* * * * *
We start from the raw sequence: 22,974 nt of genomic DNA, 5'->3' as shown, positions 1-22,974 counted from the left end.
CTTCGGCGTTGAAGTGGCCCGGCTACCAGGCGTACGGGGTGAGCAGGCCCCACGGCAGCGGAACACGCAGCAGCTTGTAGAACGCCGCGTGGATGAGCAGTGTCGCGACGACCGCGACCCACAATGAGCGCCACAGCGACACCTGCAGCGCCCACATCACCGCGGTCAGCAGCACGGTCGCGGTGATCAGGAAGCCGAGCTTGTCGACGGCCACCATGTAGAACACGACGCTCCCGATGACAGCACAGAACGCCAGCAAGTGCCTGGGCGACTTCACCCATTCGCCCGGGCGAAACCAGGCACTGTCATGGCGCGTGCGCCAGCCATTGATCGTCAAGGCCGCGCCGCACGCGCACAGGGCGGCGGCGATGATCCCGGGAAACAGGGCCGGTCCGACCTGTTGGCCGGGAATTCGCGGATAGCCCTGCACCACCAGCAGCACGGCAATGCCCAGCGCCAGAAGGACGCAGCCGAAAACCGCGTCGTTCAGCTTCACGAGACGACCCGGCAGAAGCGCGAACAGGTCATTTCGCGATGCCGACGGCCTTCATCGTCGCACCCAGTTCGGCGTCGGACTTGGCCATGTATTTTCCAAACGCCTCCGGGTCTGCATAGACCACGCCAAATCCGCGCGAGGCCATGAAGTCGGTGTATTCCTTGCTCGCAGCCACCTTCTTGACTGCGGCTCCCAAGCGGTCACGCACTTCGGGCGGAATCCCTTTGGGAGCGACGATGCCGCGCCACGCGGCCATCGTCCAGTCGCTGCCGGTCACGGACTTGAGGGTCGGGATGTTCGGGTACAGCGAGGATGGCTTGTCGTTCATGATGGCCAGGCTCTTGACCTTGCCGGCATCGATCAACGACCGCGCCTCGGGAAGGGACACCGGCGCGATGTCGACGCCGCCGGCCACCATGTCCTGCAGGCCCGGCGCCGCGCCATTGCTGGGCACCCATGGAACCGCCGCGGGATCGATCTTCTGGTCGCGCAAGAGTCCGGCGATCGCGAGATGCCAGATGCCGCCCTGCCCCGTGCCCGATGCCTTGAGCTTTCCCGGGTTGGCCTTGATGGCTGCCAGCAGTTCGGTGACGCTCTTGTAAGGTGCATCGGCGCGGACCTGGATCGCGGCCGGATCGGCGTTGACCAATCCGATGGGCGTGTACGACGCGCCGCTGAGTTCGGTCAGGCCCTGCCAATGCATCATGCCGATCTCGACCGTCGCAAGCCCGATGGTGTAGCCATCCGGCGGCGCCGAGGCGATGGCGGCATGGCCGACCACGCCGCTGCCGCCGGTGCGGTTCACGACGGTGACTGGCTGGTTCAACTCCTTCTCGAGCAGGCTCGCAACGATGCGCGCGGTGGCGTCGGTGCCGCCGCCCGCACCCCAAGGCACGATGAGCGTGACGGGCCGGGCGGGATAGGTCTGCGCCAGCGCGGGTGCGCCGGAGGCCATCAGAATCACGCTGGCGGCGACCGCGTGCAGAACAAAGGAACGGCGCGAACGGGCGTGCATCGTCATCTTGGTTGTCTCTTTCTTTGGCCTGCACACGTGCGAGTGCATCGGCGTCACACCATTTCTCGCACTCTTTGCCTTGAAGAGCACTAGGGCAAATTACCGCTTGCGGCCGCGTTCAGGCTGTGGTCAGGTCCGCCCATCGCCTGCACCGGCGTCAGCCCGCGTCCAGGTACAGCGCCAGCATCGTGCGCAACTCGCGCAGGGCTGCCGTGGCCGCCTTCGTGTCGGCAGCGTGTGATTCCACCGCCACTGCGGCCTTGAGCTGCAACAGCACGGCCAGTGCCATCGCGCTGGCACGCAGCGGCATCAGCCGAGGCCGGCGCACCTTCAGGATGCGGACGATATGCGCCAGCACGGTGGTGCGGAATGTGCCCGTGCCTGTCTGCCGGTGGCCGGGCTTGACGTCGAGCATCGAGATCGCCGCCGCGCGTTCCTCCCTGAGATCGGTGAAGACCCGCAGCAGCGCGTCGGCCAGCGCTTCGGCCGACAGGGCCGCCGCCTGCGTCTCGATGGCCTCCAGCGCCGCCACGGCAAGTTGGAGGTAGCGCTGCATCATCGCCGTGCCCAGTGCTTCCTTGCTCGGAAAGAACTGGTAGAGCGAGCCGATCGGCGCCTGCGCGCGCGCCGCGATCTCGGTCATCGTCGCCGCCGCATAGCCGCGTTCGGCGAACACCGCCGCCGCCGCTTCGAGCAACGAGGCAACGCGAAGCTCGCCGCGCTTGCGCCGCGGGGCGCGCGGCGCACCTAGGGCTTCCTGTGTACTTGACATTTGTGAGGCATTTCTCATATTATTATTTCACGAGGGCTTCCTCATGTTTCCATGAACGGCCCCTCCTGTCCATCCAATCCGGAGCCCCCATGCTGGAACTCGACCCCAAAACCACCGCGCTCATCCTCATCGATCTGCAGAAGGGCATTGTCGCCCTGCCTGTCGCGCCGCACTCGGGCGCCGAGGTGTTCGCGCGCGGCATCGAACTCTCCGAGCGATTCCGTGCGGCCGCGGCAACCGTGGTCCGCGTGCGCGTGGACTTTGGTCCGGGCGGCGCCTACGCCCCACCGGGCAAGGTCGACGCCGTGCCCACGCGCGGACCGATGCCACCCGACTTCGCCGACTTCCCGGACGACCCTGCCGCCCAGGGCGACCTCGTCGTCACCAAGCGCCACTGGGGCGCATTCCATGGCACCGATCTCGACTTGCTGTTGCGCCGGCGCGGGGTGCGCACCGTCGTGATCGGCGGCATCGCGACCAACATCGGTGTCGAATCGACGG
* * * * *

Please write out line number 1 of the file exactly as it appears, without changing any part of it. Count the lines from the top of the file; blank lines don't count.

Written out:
We start from the raw sequence: 22,974 nt of genomic DNA, 5'->3' as shown, positions 1-22,974 counted from the left end.